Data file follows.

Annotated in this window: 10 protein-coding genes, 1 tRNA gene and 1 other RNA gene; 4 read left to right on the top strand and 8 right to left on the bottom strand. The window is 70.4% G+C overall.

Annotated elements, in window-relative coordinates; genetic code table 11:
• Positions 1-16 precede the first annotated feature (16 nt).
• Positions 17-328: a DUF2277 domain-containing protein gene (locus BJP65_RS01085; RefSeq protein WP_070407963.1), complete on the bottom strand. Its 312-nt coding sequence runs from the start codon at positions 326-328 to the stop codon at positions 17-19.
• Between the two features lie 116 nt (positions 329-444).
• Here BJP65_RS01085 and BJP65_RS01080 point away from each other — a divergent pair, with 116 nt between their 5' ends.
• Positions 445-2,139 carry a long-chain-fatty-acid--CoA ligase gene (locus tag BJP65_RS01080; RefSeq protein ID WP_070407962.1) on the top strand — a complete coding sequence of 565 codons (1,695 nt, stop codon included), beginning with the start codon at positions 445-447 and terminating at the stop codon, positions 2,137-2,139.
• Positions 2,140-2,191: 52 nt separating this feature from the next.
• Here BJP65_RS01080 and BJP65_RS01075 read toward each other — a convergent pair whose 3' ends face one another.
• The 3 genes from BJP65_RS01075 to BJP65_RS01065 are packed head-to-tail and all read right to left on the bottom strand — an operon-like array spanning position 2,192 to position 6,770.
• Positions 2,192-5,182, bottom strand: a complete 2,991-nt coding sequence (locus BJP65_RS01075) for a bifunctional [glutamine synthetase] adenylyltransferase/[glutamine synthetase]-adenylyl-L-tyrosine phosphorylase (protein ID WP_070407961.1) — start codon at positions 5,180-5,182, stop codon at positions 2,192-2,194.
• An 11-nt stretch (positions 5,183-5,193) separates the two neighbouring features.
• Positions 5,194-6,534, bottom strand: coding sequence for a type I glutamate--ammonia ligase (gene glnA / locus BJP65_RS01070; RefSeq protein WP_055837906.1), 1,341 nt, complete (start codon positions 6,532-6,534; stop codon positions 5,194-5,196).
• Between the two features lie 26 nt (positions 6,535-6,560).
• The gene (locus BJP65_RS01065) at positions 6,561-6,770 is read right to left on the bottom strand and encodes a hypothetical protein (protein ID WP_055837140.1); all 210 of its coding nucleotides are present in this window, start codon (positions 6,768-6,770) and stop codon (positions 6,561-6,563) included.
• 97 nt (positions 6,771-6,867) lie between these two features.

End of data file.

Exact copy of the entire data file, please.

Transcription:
Annotated in this window: 10 protein-coding genes, 1 tRNA gene and 1 other RNA gene; 4 read left to right on the top strand and 8 right to left on the bottom strand. The window is 70.4% G+C overall.

Annotated elements, in window-relative coordinates; genetic code table 11:
• Positions 1-16 precede the first annotated feature (16 nt).
• Positions 17-328: a DUF2277 domain-containing protein gene (locus BJP65_RS01085; RefSeq protein WP_070407963.1), complete on the bottom strand. Its 312-nt coding sequence runs from the start codon at positions 326-328 to the stop codon at positions 17-19.
• Between the two features lie 116 nt (positions 329-444).
• Here BJP65_RS01085 and BJP65_RS01080 point away from each other — a divergent pair, with 116 nt between their 5' ends.
• Positions 445-2,139 carry a long-chain-fatty-acid--CoA ligase gene (locus tag BJP65_RS01080; RefSeq protein ID WP_070407962.1) on the top strand — a complete coding sequence of 565 codons (1,695 nt, stop codon included), beginning with the start codon at positions 445-447 and terminating at the stop codon, positions 2,137-2,139.
• Positions 2,140-2,191: 52 nt separating this feature from the next.
• Here BJP65_RS01080 and BJP65_RS01075 read toward each other — a convergent pair whose 3' ends face one another.
• The 3 genes from BJP65_RS01075 to BJP65_RS01065 are packed head-to-tail and all read right to left on the bottom strand — an operon-like array spanning position 2,192 to position 6,770.
• Positions 2,192-5,182, bottom strand: a complete 2,991-nt coding sequence (locus BJP65_RS01075) for a bifunctional [glutamine synthetase] adenylyltransferase/[glutamine synthetase]-adenylyl-L-tyrosine phosphorylase (protein ID WP_070407961.1) — start codon at positions 5,180-5,182, stop codon at positions 2,192-2,194.
• An 11-nt stretch (positions 5,183-5,193) separates the two neighbouring features.
• Positions 5,194-6,534, bottom strand: coding sequence for a type I glutamate--ammonia ligase (gene glnA / locus BJP65_RS01070; RefSeq protein WP_055837906.1), 1,341 nt, complete (start codon positions 6,532-6,534; stop codon positions 5,194-5,196).
• Between the two features lie 26 nt (positions 6,535-6,560).
• The gene (locus BJP65_RS01065) at positions 6,561-6,770 is read right to left on the bottom strand and encodes a hypothetical protein (protein ID WP_055837140.1); all 210 of its coding nucleotides are present in this window, start codon (positions 6,768-6,770) and stop codon (positions 6,561-6,563) included.
• 97 nt (positions 6,771-6,867) lie between these two features.